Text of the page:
In some cases, happiness or suffering will conflict with other ideals. For example, if I am a shiftless bum who refuses to get a job, I suffer from lack of money to buy food or pay rent. So others might volunteer to give me money to ease that suffering. However, compelling someone to give me money conflicts with other ideals, such as our right as individuals to do as we please with our money (that is, the ideal of private property), or the idea that individuals should take responsibility for themselves and get a job (that is, the ideal of personal responsibility). These situations also result in a moral dilemma.So the suffering principle is not the only principle. Where did we get the idea that respect for private property is a moral principle? Where did we get the idea that laziness is wrong? Seems like morals are falling out of the sky.
When a person faces a moral dilemma, it is up to that person to resolve it on their own. There are no hard-and-fast rules to dictate what should be done in each situation. The individual must decide on his or her own and must be prepared to face the consequences of whatever they decided. For example, if a home invader were going to rape my wife, I'd shoot him without hesitation; I would rather face the legal consequences of doing so than face the consequences of what happens to my wife if I don't.Again, the idea that there are no hard and fast rules seems very strange. If a husband has a gun and stands idly by while a man without a gun rapes his wife that would be a perfectly acceptable moral choice? Weird.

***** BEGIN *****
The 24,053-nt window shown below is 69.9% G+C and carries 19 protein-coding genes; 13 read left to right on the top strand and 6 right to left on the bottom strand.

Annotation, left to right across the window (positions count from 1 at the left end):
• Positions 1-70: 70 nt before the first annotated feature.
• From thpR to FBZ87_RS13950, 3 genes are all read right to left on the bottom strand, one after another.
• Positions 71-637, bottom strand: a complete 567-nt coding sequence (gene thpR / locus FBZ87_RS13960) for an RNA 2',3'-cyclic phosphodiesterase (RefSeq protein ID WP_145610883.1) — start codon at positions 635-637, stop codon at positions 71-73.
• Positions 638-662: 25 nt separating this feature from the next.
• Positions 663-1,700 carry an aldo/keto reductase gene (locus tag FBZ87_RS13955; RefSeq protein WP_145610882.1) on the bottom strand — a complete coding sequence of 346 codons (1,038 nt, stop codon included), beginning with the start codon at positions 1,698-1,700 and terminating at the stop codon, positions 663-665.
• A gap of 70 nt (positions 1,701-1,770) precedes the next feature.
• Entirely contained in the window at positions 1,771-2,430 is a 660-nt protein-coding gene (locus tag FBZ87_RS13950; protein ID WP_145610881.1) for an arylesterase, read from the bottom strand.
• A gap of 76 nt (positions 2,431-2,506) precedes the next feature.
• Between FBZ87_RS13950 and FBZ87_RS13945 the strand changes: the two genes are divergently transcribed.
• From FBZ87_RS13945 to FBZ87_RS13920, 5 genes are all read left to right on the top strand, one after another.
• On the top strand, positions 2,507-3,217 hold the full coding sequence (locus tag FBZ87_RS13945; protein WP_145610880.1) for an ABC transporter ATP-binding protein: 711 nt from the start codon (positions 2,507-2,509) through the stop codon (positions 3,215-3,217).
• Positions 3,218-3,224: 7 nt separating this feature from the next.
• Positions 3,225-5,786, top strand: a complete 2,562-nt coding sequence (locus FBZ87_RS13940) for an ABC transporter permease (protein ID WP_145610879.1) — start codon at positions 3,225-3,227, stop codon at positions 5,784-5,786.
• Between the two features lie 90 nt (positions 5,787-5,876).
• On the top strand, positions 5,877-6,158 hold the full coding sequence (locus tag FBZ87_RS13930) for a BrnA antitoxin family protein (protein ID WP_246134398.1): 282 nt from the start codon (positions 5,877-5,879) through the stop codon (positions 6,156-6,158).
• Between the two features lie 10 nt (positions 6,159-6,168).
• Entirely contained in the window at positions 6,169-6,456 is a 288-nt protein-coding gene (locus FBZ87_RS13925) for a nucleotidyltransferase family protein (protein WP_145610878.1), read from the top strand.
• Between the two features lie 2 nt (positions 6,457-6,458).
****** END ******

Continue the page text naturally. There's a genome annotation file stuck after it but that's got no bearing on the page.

There are also situations in which society as a whole faces moral dilemmas. When this happens, people work together as a society to provide rules for how to resolve them. For example, the shiftless bum could apply for welfare, and society's rules would determine if he or she meets the criteria to get it.It seems he has some issues with shiftless bums. It is a common thing with the suffering principle. That is that people find excuses for exempting some people's suffering from the equation. The Christian principle that everyone's suffering matters is actually not all that intuitive when you get down to real examples. There are some people we just do not like. Shiftless bums, fundamentalist Christians, NY Yankee fans, do we really care about all their suffering the same way?